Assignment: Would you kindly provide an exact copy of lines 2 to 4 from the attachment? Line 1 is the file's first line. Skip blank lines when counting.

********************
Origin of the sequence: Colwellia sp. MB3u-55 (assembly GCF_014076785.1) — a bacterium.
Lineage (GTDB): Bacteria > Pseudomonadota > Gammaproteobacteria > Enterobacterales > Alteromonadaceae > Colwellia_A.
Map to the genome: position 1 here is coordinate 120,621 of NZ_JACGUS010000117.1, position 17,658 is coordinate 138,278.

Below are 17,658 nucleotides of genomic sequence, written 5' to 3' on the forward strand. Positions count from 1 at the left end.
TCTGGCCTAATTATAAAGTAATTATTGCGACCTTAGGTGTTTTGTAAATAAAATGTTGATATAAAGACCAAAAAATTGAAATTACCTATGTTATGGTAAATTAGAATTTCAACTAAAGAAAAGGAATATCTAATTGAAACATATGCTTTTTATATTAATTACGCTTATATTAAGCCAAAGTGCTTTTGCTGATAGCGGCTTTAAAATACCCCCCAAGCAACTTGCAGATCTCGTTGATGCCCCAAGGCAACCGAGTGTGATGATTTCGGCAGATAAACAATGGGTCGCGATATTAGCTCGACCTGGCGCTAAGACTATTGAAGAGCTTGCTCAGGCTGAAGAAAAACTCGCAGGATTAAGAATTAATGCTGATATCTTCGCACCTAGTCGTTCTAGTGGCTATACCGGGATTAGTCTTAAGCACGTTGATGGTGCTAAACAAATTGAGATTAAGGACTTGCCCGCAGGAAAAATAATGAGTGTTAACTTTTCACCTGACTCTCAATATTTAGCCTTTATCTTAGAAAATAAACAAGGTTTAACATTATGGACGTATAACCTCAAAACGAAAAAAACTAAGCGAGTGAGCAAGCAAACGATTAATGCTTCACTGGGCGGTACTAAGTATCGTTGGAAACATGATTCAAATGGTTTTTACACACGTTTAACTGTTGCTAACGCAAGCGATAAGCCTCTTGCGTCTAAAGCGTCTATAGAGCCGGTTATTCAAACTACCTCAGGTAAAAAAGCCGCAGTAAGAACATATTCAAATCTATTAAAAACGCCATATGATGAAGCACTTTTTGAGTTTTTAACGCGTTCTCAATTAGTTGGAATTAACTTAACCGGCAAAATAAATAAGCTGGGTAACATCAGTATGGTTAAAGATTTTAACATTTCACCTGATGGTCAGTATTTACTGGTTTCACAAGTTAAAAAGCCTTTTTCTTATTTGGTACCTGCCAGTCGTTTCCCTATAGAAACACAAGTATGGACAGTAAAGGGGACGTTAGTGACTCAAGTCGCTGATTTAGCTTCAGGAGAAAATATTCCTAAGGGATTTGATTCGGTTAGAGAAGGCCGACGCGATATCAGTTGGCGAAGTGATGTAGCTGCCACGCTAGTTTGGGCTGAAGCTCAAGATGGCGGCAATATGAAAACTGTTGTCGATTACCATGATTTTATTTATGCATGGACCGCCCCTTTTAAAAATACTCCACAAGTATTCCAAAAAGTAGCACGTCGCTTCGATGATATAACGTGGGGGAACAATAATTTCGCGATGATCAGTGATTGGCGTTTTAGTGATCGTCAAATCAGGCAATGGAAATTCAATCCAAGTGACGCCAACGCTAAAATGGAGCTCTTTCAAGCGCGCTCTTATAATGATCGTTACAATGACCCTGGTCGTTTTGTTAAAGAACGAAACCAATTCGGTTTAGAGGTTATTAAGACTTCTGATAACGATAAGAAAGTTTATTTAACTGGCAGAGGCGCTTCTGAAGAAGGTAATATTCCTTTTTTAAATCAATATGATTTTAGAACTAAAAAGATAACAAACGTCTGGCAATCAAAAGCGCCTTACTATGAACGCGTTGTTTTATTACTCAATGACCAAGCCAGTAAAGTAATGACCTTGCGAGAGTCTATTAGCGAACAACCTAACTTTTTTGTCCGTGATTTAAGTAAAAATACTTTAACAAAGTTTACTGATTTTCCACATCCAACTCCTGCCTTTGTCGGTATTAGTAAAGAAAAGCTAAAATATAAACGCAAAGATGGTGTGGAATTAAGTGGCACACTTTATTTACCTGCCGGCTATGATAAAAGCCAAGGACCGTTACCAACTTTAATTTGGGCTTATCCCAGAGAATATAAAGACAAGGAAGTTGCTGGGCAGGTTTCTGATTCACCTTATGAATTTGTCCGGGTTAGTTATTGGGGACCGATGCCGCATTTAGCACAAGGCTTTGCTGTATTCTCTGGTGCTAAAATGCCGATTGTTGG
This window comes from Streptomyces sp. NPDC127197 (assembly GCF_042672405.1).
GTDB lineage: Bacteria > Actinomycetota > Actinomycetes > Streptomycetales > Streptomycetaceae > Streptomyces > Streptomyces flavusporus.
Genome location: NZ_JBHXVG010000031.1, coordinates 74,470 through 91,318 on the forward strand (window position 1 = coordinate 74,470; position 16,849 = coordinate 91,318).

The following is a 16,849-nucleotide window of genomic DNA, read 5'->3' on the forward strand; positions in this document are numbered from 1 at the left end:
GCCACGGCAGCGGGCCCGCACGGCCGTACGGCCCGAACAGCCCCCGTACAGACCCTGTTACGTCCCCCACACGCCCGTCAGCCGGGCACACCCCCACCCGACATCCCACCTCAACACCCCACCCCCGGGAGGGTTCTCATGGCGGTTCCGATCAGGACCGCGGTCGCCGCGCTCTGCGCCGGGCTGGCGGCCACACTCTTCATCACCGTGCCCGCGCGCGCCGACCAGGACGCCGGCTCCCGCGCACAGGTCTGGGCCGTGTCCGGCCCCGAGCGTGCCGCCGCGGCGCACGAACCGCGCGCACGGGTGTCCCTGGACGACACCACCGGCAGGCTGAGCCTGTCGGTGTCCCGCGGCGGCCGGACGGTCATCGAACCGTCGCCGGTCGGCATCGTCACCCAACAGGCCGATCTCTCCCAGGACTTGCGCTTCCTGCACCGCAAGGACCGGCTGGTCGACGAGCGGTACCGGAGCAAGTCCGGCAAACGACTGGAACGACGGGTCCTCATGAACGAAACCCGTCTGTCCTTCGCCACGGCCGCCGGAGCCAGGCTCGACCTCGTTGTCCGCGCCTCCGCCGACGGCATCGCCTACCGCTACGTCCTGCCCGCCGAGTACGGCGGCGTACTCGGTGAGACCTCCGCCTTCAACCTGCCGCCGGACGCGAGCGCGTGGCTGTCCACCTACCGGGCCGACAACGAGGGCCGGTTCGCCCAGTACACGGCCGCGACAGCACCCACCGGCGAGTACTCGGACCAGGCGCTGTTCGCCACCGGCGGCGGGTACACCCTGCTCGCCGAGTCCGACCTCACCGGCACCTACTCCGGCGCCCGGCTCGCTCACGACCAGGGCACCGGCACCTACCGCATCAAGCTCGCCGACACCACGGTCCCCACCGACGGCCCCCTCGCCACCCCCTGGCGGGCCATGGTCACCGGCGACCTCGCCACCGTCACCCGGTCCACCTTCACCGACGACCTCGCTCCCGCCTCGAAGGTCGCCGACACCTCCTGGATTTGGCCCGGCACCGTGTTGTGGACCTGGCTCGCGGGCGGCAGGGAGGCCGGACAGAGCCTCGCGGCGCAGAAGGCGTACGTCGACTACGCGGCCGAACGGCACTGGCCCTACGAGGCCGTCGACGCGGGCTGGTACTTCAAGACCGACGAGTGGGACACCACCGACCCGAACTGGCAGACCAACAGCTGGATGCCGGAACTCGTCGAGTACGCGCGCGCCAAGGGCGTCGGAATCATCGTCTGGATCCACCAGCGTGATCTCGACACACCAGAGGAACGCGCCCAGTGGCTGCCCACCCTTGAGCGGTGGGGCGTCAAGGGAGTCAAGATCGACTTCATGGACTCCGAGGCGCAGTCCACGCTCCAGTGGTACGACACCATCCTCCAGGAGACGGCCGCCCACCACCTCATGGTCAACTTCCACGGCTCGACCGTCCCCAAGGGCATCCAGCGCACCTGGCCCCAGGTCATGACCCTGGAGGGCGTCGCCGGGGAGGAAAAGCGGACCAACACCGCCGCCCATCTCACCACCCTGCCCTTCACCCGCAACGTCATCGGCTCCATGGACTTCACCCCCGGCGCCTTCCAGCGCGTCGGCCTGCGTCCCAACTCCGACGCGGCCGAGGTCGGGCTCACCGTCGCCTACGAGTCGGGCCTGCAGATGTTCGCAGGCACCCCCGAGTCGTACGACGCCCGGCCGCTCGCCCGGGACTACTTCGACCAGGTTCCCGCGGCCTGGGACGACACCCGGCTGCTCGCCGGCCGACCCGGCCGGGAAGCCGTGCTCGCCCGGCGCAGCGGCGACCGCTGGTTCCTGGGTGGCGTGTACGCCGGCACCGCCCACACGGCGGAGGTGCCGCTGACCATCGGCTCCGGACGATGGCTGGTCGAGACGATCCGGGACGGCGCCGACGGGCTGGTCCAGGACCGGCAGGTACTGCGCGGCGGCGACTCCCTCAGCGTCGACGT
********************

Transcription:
Lineage (GTDB): Bacteria > Pseudomonadota > Gammaproteobacteria > Enterobacterales > Alteromonadaceae > Colwellia_A.
Map to the genome: position 1 here is coordinate 120,621 of NZ_JACGUS010000117.1, position 17,658 is coordinate 138,278.

Below are 17,658 nucleotides of genomic sequence, written 5' to 3' on the forward strand. Positions count from 1 at the left end.